Sometimes, it’s the littlest things that can make all the difference.
Yesterday, I presented a keynote address and breakout workshop for the Detroit Alliance for Jewish Education. At the conclusion of the keynote, a woman exuberantly approached me and shared that she’d always wanted to learn to play guitar and something I said just made it click for her. She planned on going home and fetching the guitar she’d given her daughter several years ago (that had remained in her daughter’s closet, never to see the light of day), and making it her job to learn to play it so that she could accompany herself while teaching songs to her preschoolers.
That just made my day. It was my sweet take home. Or one of them. There were a bunch.
- Early Childhood teachers are super uber committed to integrating music into their classrooms. They’re one of the reasons I continue to do this fine work. I already knew this, but it’s lovely to learn it again and again!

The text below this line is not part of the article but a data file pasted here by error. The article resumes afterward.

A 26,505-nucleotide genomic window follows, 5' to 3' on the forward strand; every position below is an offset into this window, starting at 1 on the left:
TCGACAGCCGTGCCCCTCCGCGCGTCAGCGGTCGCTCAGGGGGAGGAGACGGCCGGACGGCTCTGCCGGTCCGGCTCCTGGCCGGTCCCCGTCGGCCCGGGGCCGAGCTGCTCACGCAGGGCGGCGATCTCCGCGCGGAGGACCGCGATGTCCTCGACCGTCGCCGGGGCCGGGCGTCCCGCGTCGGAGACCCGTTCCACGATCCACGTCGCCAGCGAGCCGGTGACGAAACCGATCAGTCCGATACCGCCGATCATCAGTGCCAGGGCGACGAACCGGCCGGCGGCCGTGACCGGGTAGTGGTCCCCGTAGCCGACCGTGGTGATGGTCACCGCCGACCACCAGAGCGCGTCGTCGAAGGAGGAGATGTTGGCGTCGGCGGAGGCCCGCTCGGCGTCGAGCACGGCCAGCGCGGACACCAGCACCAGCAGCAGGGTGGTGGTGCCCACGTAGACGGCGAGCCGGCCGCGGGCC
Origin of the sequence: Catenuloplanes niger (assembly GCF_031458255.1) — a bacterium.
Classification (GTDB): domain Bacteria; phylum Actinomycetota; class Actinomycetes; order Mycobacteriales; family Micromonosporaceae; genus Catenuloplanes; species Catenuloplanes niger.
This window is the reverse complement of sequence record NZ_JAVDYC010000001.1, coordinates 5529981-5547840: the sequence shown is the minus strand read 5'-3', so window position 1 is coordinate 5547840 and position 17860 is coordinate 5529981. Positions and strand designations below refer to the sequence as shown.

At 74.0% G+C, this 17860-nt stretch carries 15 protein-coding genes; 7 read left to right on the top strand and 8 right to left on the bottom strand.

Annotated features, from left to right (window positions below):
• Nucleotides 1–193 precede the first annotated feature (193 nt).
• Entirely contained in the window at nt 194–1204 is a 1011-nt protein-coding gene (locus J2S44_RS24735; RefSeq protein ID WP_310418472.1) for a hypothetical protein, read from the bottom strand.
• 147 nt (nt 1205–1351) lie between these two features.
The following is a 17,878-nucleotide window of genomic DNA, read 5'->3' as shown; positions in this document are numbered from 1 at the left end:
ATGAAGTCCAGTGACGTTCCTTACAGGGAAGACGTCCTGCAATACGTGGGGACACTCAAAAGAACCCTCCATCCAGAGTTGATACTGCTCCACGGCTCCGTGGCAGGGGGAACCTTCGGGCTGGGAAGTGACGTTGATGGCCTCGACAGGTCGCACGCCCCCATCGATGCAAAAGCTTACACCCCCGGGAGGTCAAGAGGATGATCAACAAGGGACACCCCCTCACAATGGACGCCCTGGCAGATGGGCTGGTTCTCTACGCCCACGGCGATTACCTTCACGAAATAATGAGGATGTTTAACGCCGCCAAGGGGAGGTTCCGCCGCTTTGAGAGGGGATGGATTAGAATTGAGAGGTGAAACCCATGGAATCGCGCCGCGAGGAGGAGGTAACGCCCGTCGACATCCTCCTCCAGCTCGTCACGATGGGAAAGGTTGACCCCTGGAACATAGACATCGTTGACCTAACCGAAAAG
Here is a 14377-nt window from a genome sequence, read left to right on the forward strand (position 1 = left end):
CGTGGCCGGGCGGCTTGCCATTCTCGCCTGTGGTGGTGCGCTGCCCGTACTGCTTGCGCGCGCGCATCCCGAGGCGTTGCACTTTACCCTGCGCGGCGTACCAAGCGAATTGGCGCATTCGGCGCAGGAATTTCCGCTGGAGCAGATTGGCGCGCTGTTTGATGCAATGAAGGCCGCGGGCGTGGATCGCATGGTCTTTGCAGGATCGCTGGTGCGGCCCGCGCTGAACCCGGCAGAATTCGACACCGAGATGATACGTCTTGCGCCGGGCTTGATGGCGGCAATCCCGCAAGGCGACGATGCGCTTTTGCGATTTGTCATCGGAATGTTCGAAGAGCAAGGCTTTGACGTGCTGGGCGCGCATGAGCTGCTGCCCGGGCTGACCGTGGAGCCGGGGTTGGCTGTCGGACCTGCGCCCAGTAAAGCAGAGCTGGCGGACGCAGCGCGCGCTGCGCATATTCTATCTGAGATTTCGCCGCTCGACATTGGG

- Detroit might have gone bankrupt but their Jewish community is vibrant and strong, and there is support for keeping things fresh and new, including an amazing Social Media Bootcamp for EC teachers.
- After wondering whether I can do this on my own, after 17 years of being part of a duo, I am stepping into my solo circle of excellence with grace and gratitude. You know what I mean, right?
- The camaraderie and spirit of sharing and support amongst the people I met, especially the staff of the Alliance that brought me in, was refreshing and inspiring.
Amy Newman, Jeffrey Lasday and Gail Nachman Greenberg, all from the Detroit Alliance for Jewish Education, were so welcoming. Amy was extremely organized and efficient and made the event run like clock work. Jeff and Gail encouraged me to articulate a vision for an idea I have that involves Tot Shabbat that could be brought to life by a Covenant grant. I’d never considered submitting an application for one, but that is all changed now.
I’m feeling so grateful for colleagues like Amy and Jeff and Gail (not to mention Lisa Soble Siegmann and several others) who get the importance of music in the Early Childhood classroom. With professionals like them at the helm of our Jewish organizations, we are bound to make really wise and impactful choices.
So, I’m just wondering. Have you thought about learning to play the guitar? Or taking your guitar out of its’ hiding place and allowing it to see the light of your day? There’s no time like the present, my friends. Go for it!